8. Explain the importance of Referent Power (the "so what" question).
    REFERENT POWER.Referent power derives from employees' respect for a manager and their desire to identify with or emulate him or her. In referent power, the manager leads by example. Referent power rests heavily on trust. It often influences employees who may not be particularly aware that they are modeling their behavior on that of the manager and using what they presume he or she would do in such a situation as a point of reference.The concept of empowerment in large part rests on referent power. Referent power may take considerable time to develop and thus may not prove particularly effective in a workforce with a rapid turnover of personnel.One common error in applying referent power in cross-cultural situations, however, comes in misunderstanding the ways in which employees identify with their superiors. Since identification with one's superior in the United States is hampered by symbols of legitimate power (for example, titles or dress), those who advocate its use encourage managers to dress down to the level of their employees and use terms such as "facilitator" and "coach" coupled with "associates" and "group members" rather than "boss" and "subordinates."In societies such as Argentina or Mexico, symbols of legitimate power may not readily hamper identification, whereas American-style egalitarianism may diminish the respect employees feel for the manager. In short, U.S. employees are likely to identify with managers by personally liking them and feeling liked in return, whereas Argentine and Mexican employees are likely to identify with managers by respecting them and feeling respected in return. Thus, referent power may be more cross-culturally variable than the other four bases of power laid out by French and Raven.Imberman describes how specialized training is now used in the grocery industry to train Latino immigrants in the democratic supervisory techniques of U.S. managers. In the past, when these men and women were promoted to supervisory positions, they tended to rely heavily on the Latino model of authoritarianism under which they were raised. The managerial style hindered their ability to effectively supervise employees or to garner the respect they were seeking. To remedy this situation, specialized training programs are now utilized. The end result is effective and confident supervisors, motivated workers, higher productivity, less waste, and better customer service.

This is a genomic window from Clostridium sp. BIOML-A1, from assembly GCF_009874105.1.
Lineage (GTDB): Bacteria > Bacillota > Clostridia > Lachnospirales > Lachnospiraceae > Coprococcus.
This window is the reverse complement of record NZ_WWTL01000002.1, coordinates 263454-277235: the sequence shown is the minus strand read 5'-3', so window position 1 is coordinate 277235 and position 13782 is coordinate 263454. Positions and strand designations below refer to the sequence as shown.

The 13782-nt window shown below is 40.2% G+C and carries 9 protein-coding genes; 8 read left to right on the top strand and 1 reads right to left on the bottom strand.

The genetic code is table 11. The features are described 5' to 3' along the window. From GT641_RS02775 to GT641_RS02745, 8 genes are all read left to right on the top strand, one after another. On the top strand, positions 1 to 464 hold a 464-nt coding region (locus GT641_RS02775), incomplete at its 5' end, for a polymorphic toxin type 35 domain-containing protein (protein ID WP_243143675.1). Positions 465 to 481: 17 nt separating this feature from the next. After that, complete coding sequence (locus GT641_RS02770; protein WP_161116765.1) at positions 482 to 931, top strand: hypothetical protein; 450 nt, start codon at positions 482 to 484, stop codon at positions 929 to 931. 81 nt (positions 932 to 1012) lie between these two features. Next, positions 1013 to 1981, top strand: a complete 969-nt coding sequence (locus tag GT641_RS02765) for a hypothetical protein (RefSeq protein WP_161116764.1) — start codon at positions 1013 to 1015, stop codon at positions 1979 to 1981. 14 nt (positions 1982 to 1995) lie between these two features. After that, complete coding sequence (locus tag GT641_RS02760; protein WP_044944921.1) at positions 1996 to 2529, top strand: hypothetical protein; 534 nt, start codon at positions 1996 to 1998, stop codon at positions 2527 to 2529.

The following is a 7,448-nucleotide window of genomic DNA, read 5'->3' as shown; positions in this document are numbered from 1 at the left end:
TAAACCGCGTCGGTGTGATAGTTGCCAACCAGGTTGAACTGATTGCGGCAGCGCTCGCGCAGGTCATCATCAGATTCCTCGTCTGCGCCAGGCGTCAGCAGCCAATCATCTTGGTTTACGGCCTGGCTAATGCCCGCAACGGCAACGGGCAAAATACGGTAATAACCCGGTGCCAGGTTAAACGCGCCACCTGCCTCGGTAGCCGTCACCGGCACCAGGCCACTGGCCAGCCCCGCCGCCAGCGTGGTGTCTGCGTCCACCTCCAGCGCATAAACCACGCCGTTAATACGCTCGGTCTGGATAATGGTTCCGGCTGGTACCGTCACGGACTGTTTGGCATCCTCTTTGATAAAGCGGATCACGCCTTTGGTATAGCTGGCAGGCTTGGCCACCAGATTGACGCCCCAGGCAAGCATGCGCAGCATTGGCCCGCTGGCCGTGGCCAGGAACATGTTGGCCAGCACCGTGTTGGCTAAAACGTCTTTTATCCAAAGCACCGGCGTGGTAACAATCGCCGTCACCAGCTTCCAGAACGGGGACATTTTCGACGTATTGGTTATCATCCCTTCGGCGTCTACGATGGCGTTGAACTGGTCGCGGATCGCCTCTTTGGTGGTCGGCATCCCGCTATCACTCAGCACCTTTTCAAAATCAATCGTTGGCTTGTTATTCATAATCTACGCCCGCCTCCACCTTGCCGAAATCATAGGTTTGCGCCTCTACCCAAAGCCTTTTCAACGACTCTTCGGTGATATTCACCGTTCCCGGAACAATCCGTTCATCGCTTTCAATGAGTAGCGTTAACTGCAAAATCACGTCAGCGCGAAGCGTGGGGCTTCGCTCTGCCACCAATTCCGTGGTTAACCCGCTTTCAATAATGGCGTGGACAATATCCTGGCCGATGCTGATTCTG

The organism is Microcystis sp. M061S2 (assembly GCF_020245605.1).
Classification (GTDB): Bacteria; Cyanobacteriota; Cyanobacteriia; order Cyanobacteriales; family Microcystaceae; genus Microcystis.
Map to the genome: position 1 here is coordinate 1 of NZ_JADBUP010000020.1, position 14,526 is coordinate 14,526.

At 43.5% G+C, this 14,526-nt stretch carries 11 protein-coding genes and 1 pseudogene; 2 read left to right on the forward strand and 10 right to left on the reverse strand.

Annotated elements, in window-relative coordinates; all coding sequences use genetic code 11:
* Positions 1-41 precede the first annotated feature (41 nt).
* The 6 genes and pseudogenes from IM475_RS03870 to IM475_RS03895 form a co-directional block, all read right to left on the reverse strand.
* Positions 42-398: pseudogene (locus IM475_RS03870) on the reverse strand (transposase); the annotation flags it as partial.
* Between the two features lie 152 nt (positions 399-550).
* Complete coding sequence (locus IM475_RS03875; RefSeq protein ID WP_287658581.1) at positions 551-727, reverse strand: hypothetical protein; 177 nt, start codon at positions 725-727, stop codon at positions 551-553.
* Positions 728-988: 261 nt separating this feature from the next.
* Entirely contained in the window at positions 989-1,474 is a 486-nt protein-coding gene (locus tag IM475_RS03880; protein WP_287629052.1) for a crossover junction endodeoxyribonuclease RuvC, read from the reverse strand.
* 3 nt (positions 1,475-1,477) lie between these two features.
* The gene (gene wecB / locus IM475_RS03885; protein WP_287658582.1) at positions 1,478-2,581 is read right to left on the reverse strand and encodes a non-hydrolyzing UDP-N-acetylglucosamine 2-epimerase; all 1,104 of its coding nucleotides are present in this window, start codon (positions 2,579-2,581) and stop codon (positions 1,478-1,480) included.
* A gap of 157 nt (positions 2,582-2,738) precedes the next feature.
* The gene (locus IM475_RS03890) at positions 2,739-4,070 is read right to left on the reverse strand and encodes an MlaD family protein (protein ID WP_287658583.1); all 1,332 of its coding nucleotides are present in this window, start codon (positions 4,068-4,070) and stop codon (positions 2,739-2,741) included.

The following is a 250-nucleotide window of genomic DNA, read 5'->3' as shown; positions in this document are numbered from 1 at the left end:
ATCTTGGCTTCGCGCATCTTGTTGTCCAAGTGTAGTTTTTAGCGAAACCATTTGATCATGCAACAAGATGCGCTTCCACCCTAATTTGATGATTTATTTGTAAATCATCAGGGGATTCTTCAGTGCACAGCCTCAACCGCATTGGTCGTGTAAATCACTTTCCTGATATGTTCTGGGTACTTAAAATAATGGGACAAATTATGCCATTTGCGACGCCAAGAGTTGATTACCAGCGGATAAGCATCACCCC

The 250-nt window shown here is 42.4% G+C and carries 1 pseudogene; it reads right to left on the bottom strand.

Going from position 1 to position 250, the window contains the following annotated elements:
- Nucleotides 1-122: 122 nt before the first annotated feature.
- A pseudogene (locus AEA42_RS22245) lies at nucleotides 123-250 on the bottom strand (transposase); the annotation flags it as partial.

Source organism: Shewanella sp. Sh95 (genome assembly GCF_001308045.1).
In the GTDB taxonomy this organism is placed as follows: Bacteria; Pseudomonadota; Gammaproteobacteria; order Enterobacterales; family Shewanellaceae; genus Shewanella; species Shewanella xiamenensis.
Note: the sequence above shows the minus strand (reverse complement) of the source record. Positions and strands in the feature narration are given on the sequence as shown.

9. Explain the importance of Expert Power (the "so what" question).